From the Philadelphia Inquirer:
California, known for setting the cultural zeitgeist, deserves equal notoriety for exporting another dubious product: bad policy. A current example is a proposal to replicate California's vehicle emissions rules in Pennsylvania, which includes a provision aimed at reducing greenhouse gas emissions.
Regardless of any merit in addressing the earth's climate - even Golden State regulators concede it will be scarcely marginal - the biggest effect by far will be an increase in activity for Pennsylvania's trauma doctors, grief counselors and grave diggers.
Here's why: The only way to reduce vehicular greenhouse gas emissions is to reduce fuel consumption. Reducing fuel consumption requires either building vehicles with much more expensive technologies or reducing their size. Contrary to wishful thinking and urban legend, miracle technology to dramatically improve fuel economy without major trade-offs neither exists nor is on the horizon. Larger vehicles - including full-size autos, trucks and SUVs - will be forced to go the way of the dodo bird. Physics and history both inform us that making vehicles smaller will result in significantly more deaths and injuries.
The wonderful-sounding chimera of trade-off-free vehicles that go farther on a gallon of $2.50 gasoline disappears into ugly reality when one understands that such a transaction is quite literally a trade of blood for oil.
That's because the laws of physics are enforced with brutal clarity when vehicles collide. Bigger is safer when all other factors, such as air bags and stability control systems, are held equal. What's more, nearly four in 10 small-vehicle fatalities are single-vehicle events, not collisions with other vehicles. What size vehicle would you rather be driving if you had the misfortune of smashing into a utility pole?
The unhappy reality that small cars are the most dangerous passenger vehicles on the road was just confirmed in a report by the National Highway Traffic Safety Administration. The study showed that the compact-car fatality rate is almost 50 percent higher than that for full-size SUVs.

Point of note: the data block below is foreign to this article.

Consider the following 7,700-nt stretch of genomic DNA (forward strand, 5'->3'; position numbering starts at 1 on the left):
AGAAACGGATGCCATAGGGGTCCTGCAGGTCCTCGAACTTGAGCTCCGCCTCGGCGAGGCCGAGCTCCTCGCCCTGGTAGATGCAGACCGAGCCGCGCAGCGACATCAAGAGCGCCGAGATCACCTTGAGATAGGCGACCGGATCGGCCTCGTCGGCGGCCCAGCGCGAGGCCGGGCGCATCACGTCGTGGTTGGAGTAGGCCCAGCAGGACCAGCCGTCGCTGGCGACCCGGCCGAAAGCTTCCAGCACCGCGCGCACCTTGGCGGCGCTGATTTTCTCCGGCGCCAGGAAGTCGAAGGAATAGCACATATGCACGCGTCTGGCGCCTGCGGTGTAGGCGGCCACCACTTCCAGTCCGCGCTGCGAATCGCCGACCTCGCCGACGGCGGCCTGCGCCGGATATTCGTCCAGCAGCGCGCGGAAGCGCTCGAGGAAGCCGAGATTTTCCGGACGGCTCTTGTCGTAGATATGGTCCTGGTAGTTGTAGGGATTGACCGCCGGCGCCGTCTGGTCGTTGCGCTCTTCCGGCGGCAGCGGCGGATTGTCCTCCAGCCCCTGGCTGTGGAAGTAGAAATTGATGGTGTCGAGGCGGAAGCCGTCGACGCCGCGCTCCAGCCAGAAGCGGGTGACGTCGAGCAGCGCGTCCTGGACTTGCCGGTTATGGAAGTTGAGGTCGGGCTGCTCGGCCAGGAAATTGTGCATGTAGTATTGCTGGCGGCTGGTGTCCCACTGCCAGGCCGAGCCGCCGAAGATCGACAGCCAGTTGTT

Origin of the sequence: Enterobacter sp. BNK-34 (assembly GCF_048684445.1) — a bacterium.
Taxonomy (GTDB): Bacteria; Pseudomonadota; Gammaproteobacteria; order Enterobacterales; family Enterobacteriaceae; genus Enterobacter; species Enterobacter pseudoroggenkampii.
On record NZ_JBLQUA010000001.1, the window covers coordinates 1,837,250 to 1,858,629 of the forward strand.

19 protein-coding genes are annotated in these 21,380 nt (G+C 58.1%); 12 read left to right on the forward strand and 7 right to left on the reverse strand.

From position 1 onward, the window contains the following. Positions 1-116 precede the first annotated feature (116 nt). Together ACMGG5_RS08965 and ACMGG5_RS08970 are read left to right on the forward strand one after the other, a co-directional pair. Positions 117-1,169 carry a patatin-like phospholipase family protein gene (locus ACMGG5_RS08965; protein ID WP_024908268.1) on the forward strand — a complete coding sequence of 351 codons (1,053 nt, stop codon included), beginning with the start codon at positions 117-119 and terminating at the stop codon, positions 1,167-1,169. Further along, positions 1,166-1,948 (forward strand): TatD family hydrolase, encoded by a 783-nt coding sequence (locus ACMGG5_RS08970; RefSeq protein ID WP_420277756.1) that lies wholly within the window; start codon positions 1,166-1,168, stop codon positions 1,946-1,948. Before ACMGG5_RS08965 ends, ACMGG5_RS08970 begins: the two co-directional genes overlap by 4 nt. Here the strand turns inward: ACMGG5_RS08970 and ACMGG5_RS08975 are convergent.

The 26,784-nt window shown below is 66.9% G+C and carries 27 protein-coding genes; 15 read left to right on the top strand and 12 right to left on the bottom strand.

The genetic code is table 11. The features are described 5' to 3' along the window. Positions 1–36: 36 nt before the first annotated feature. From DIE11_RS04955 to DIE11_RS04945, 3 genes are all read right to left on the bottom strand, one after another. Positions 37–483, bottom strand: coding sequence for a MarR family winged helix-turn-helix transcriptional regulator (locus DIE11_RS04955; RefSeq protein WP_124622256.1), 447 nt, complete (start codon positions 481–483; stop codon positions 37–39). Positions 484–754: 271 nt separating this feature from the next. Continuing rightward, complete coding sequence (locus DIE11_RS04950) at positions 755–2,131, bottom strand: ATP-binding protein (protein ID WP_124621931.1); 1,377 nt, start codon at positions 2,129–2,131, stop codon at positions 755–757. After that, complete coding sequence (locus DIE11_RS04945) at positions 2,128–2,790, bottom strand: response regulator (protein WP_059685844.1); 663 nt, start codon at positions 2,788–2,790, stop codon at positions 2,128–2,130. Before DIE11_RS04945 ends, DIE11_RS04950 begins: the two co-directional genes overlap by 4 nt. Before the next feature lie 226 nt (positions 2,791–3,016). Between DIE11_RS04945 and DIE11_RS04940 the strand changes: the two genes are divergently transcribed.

No better summation of the inherent dichotomy of fuel economy and safety exists than was offered in August by the NHTSA's administrator at the time, Jeffrey Runge, himself a trauma doctor: "Every tenth of mile a gallon that we raise [vehicle fuel economy standards] beyond what is technologically feasible, we kill people."
Indeed, we now have decades of real-world experience analyzed by numerous academic, government and insurance studies. Consider:
In 2002, the National Academy of Sciences affirmed that earlier fuel-economy-driven vehicle downsizing resulted in 1,300 to 2,600 additional deaths annually, confirming a previous NHTSA report's conclusions.
Researchers from the Harvard School of Public Health and the Brookings Institution estimate the initial wave of vehicle downsizing in the 1970s and early 1980s increased occupant deaths by 14 to 27 percent.
A report using government and insurance data found that, by 1999, downsizing had caused the deaths of more than 46,000 Americans. Factoring in ensuing years, deaths now likely eclipse 57,000 - nearly the equivalent a sold-out Eagles game.
I can attest to the fact that smaller cars are unsafe in collisions. A couple of years ago, I was driving a Geo Prizm, a snappy little car which got great gas mileage. I laughed when I drove past gas stations. But I stopped laughing fast when the car was struck on the left side, just in front of the driver's seat, in the middle of an intersection. My car took a 180 degree turn, and pieces started to fly off of it: bolts, nuts, screws, portions of the hood and the radiator. The car was virtually cut in two. I tried to steer it to the side of the road, but it was imoperable. I got out of the car intact, without a scratch.
I was so gobsmacked that I couldn't even regret the loss of the car. Miraculously, I was totally unhurt. A few inches difference would have found me blogging from a far better place.
After the obsequies, the police, the tow truck, etc., my husband picked me up and we went shopping for an armored vehicle.